Wow, thanks so much for taking the time to leave such a lovely comment, Amy! Glad to hear you liked the project – we rented the home and it was an easy fix when it came time to move out: I just re-stained it a solid gray and the patio was like brand new again. Best of luck with your patio!
Nancy Warren says
Hi Amy, I was thinking of doing my daughter’s porch(it’s c
Hi Jen, I came across your blog while reading about stenciled concrete rugs 🙂 Just wondering how yours has been holding up? This looks like a really fun project to try but I can’t seem to find any reviews about how it holds up over time. Would love to hear what you think of the finish after a year! Thanks in advance!!
The stenciled concrete has held up great! We had it for about a year and it looked as good as the day I stenciled it. I ended up staining over it right before we moved out.
Staining over it? How did that turn out?
The concrete patio around our in-ground pool was stenciled as if it is brick. After 9 years, it now needs to be redone. Wondering how to tackle it.
It looks beautiful! What is the measurement? And type of stain did you use? Thank you
Gorgeous. I want to do my front porch what color black did u use. Can you advise what type of paint u need assume all weather outdoor paint flat in color vs shiny etc… and how much u needed. 1 pint enough.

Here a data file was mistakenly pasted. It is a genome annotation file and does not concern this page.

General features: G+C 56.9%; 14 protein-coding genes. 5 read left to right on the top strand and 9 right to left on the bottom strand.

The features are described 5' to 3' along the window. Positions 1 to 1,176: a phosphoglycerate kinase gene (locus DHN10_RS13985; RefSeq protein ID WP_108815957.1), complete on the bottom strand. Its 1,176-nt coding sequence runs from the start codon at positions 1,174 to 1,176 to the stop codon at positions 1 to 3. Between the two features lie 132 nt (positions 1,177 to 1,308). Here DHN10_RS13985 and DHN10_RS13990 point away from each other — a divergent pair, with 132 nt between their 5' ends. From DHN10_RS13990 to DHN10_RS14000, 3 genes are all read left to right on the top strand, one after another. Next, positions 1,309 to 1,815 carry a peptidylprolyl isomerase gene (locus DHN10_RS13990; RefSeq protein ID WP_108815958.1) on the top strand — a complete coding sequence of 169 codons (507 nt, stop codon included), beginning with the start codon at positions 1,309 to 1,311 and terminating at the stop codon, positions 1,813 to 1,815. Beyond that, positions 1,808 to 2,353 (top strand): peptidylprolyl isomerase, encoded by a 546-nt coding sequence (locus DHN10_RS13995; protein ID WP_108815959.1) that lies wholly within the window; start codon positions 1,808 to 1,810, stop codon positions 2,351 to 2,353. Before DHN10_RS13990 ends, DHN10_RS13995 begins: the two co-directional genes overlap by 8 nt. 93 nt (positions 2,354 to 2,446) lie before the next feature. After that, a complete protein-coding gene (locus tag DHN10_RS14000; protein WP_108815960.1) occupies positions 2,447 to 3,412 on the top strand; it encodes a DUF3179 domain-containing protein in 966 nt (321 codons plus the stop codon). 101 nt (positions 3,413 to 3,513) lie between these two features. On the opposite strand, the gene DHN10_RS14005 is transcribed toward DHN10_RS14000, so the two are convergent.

Just curious, did the stain get slick when wet? We want to do our patio but the kids play in the sprinklers a bunch and run back In over the patio. I don’t want a slipping hazard.
No, unlike a paint that lays on top of the surface, the stain penetrates the concrete, so the concrete keeps its rough texture. Hope that helps!
Sandra Leach says
So, this stain would be fine on uncovered concrete, right? What is best if you have a circular area to do? I think this is a beautiful addition to any patio. It adds spice that couldn’t be bought at any price.
I am so happy that I ran across your project online. I have gone through several outdoor rugs. This will save me money. The hardest part will be to find a stencil that has a lasting joyous result. I can’t want to start, I am so excited!
What is the name of the stencil, I can’t seem to find it on their website. Yours turned out so good I wanna copy it!